I now hope to finally tell you what I set out to do, how I learned to cope with my pain. I came to the conclusion that I had to replace my love for photography with another hobby. But it could not just be a hobby, it would have to be more than that. I needed to be able to have a passion for it, like I had for my photography. Something that would prevent me to succumb to self pity and pain.
I knew I always liked small things, miniature things. I knew there was a dollhouse store in our town. We visited the store and talked at length with Carol, the owner of the store. She was eager to tell me all I wanted to know about her hobby. She told me to start out with small simple projects, to not become just a collector but also a do it yourself hobbyist. My talk with her was truly a blessing from the Lord. It did not take me long before I knew that this was something I could really get into, I just loved the amazing small things that were available through Carol’s store, from Websites and so on. It was amazing how much there was to learn, about scale, Artisans and being true to certain eras such as Victorian, Edwardian, etc.
Please do not mistake Dollhouses and Miniatures for toys, far from. But I do not want to talk to you about what it is but what it does. A hobby that becomes a passion can do a great deal to re-focus your mind. Adults all over the world are into this hobby and through the Internet I was able to meet people who are as, or are even more passionate about miniatures than I am. The most popular scale for a dollhouse and the one I have adopted is 1 inch to 1 foot. I branched out into related hobbies, such as scale knitting.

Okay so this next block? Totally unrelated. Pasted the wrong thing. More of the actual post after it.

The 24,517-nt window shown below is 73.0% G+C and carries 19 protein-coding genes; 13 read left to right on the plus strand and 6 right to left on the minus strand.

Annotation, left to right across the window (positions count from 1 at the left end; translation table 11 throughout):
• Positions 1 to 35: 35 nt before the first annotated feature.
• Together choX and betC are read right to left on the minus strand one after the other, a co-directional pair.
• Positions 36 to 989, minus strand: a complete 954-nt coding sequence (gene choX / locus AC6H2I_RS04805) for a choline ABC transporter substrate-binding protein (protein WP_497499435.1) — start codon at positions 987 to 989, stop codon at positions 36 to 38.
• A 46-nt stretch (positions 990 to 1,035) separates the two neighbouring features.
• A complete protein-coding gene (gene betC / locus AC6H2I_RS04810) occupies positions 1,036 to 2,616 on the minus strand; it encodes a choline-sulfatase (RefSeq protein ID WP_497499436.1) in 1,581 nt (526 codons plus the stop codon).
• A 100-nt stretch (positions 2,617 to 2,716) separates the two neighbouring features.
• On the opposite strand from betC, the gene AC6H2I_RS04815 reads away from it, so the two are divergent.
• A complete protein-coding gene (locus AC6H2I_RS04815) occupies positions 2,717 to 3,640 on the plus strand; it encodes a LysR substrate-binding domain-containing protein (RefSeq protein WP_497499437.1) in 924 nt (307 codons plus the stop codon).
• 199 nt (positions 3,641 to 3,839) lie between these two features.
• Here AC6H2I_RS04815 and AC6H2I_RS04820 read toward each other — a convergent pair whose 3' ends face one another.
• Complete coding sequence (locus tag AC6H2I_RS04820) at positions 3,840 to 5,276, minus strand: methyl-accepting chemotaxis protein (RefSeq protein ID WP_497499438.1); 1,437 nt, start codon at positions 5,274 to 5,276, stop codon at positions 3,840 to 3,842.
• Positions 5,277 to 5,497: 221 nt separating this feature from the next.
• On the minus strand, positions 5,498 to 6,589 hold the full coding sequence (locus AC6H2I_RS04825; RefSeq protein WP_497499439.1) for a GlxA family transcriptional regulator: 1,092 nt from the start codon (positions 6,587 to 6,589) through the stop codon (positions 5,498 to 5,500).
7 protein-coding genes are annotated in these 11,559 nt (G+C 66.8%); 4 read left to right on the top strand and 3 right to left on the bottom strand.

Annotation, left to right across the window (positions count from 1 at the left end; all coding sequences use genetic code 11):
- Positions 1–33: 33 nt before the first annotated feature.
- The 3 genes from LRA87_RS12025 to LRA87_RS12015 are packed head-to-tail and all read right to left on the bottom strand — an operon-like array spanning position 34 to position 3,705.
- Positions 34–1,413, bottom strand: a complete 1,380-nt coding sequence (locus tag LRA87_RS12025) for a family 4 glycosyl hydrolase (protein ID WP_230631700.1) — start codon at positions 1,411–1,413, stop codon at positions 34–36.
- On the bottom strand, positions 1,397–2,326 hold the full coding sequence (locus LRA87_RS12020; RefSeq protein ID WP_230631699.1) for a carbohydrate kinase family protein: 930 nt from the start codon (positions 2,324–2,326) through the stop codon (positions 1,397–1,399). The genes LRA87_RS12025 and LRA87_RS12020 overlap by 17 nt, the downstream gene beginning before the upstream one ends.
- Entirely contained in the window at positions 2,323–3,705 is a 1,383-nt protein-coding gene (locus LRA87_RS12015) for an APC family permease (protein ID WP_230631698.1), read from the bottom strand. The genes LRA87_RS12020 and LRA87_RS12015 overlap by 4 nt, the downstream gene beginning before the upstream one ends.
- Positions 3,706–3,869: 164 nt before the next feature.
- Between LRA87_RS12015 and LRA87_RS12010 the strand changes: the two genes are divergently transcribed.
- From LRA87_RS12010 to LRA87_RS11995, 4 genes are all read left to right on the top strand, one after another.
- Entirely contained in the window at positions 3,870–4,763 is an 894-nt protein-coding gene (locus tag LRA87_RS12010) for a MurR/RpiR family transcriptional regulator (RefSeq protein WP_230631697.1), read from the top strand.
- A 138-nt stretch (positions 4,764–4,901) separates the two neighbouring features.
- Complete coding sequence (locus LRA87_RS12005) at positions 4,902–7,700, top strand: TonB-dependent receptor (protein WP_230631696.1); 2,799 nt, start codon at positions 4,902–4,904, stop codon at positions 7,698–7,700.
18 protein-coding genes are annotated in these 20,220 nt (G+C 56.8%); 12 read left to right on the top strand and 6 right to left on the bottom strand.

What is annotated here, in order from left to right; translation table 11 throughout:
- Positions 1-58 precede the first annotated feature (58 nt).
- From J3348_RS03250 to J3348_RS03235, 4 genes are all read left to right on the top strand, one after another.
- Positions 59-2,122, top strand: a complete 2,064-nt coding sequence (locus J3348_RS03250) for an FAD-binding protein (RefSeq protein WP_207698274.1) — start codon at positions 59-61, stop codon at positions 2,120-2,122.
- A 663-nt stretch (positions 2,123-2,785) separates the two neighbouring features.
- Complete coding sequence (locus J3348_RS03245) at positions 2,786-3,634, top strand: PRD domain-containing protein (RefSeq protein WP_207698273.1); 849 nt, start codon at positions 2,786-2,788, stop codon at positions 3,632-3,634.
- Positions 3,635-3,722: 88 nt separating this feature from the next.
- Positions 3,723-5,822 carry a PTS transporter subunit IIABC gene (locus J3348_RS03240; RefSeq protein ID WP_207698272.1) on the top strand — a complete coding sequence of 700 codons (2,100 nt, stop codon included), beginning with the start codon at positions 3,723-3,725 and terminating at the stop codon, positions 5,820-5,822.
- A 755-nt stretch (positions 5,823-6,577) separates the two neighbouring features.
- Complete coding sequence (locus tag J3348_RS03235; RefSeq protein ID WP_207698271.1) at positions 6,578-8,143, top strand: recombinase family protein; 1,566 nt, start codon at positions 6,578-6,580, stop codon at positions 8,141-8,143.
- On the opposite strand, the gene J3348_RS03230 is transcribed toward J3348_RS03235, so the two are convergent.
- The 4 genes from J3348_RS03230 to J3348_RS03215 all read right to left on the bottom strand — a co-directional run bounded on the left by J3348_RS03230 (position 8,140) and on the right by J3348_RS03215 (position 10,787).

This is to be able to knit in very tiny stitches to the scale one is working in. For instance a little infant doll in that scale is usually about 1″ to 2″ depending on the age of the infant. A knitted outfit needs to be knitted in very thin thread and very thin needles. All these supplies are available on specialized Websites and on E-bay. I do various sewing and needlework and knitting for many things needed in any home. Such as blankets, bedspreads, carpets in any size, etc. etc. I always enjoyed these skills in full size too. However last Christmas I knitted a scarf for my granddaughter and it felt I was knitting with “Broomsticks”
Believe me I know firsthand, how life-changing and extremely difficult it is to live with Neuropathic Pain. Social life disintegrates, friends drop off the face of the earth and eyes glaze over when you tell someone that you live with constant pain. There are times I long to go back to the outdoors and also work in my darkroom. But the reality, (there is always that reality) that for the moment is not realistic.
However I found the only way I can cope is to concentrate on something I love to do, and produce beautiful little scenes. Scenes that can be realistic to the point that everything is true to how it looks in real size. Or they can be somewhat of a caricature, these often contain dolls. They can make great gifts such as the one I made for my doctor; Titled “A Visit to the Doctor” based on something that happened to me when I was a child. In that case I often include the type written story.
To a degree this passion focuses my mind on something other than my pain, it also allows me to connect with people who are as passionate about this hobby as I am. It also allows me to talk to people who do not know that I am in pain. I am sure support groups are helpful, but I’d rather connect with people that only talk about the things I like, such as scale knitting, sewing, petit point embroidery, building from kits, changing kits, embellishing inexpensive items, scale dolls and many other topics. I have also been able to integrate my photography skills, since we often show each other our accomplishments.
Well folks I hope I have not bored you, I truly hope that I have given you some ideas. Don’t forget to pray!!!!!